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Community Dialogue to Shift Social Norms and Enable Family Planning: An Evaluation of the Family Planning Results Initiative in Kenya



Use of family planning (FP) is powerfully shaped by social and gender norms, including the perceived acceptability of FP and gender roles that limit women’s autonomy and restrict communication and decision-making between men and women. This study evaluated an intervention that catalyzed ongoing community dialogues about gender and FP in Siaya county, Nyanza Province, Kenya. Specifically, we explored the changes in perceived acceptability of FP, gender norms and use of FP.


We used a mixed-method approach. Information on married men and women’s socio-demographic characteristics, pregnancy intentions, gender-related beliefs, FP knowledge, attitudes, and use were collected during county-representative, cross-sectional household surveys at baseline (2009; n11 = 650 women; n12 = 305 men) and endline (2012; n21 = 617 women; n22 = 317 men); exposure to the intervention was measured at endline. We assessed changes in FP use at endline vs. baseline, and fitted multivariate logistic regression models for FP use to examine its association with intervention exposure and explore other predictors of use at endline. In-depth, qualitative interviews with 10 couples at endline further explored enablers and barriers to FP use.


At baseline, 34.0% of women and 27.9% of men used a modern FP method compared to 51.2% and 52.2%, respectively, at endline (p<0.05). Exposure to FP dialogues was associated with 1.78 (95% CI: 1.20–2.63) times higher odds of using a modern FP method at endline for women, but this association was not significant for men. Women’s use of modern FP was significantly associated with higher spousal communication, control over own cash earnings, and FP self-efficacy. Men who reported high approval of FP were significantly more likely to use modern FP if reporting high approval of FP and more equitable gender beliefs. FP dialogues addressed persistent myths and misconceptions, normalized FP discussions, and increased its acceptability. Public examples of couples making joint FP decisions legitimized communication and decision-making with spouses about FP especially for men; women described partner support as key enabler of FP use.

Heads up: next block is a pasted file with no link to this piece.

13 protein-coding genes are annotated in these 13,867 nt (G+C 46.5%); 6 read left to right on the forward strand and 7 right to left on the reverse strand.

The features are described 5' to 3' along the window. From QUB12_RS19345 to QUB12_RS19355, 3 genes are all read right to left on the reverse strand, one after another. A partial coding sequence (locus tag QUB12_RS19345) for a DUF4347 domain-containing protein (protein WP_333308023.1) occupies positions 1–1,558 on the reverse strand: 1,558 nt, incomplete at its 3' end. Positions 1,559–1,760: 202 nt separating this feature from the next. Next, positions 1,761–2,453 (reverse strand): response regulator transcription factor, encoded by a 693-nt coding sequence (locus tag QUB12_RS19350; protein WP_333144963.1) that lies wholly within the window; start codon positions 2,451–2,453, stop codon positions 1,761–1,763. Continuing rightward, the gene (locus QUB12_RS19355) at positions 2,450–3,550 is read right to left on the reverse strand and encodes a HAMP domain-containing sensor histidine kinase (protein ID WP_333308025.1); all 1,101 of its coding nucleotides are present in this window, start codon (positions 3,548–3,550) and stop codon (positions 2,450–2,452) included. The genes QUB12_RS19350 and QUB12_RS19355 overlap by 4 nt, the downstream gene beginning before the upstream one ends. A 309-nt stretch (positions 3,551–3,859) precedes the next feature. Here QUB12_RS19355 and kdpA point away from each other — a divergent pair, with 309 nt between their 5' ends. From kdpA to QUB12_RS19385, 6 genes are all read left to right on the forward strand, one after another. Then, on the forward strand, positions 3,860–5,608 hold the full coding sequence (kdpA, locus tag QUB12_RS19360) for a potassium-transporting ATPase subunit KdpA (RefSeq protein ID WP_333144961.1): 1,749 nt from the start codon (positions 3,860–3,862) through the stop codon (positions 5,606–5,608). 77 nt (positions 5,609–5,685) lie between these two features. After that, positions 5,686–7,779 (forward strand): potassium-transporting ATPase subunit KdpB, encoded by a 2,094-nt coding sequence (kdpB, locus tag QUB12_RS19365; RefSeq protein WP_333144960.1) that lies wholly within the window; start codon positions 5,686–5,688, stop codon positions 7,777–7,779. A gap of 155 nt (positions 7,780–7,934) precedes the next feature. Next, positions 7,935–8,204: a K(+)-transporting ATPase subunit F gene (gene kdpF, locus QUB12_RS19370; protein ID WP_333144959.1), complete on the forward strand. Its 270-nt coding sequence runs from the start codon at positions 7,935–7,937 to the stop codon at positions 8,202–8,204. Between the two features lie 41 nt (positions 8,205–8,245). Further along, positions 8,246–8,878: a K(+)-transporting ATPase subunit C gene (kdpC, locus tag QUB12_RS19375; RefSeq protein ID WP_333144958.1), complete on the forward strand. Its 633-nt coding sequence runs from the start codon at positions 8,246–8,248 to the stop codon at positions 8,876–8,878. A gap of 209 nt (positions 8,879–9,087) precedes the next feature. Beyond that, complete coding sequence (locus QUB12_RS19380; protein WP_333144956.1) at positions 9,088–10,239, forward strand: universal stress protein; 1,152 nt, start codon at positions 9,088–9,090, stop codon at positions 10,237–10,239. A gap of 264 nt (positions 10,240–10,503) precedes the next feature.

Our evaluation demonstrates that an intervention that catalyzes open dialogue about gender and FP can shift social norms, enable more equitable couple communication and decision-making and, ultimately, increase use of FP.


Globally, an estimated 225 million women have unmet need for family planning [1]. Increasing acceptance and use of family planning requires more than increasing access to health services: truly effective family planning programs must address the social and gender norms that present critical barriers to sexual and reproductive health. Use of family planning is powerfully shaped by social norms, including perceived acceptability of family planning, social pressure for large families, and perceived opposition to family planning by religious and community leaders and spouses [2].

Rigid gender roles and unequal power between men and women inhibit couple communication and joint decision-making about family planning: power dynamics in couples have been found to influence the use of family planning and other health services [35]. Fear of and experience with intimate partner violence or gender-based violence are barriers to contraceptive use [69]. Women who report intimate partner violence are at higher risk for unintended pregnancy than women who do not report violence [8]. Analyses of data from Demographic and Health Surveys (DHS) in a number of African countries suggest that key dimensions of gender equity and women’s empowerment—including equitable beliefs about gender roles, women’s ability to negotiate sexual activity, and women’s control over household economic decision-making—are associated with higher contraceptive use [10]. Several studies have also found a positive association between spousal communication and the use of contraception [1114].

Despite evidence demonstrating the important relationships between gender, women’s empowerment, and family planning, there is little consensus about how to best measure these complex social constructs. Researchers have attempted to measure specific domains of women’s empowerment, and several scales have been developed including measures of mobility [15], power in relationships [3], gender norms and decision-making autonomy [16], control over assets [17], and social capital [18,19]. The lack of a standard set of widely used measures for women’s empowerment, however, hampers our ability to compare program effects across studies, populations, and cultural contexts.

The objective of the research described in this article was to evaluate the impact of a CARE intervention that catalyzed community-level dialogue about gender, sexuality, and family planning on household-level gender dynamics and reported use of family planning among men and women in Kenya. For this evaluation, we used several scales from WE-MEASR (Women’s Empowerment-Multidimensional Evaluation of Agency, Social Capital, and Relations) (see S1 File), a new tool that CARE developed following multi-year research into the effects and impact of our women’s empowerment programming [20].


Study Setting

According to the 2008–09 Kenya DHS, approximately one in four women has an unmet need for family planning [21]. A 2013 analysis of DHS data found that Kenyan women who do not use family planning report method-related concerns, especially fear of harmful side effects, as the most common reason for non-use (43%); opposition to family planning (both the perceived religious prohibition of family planning and opposition by husbands/partners) is the second most commonly cited reason (16%) [22].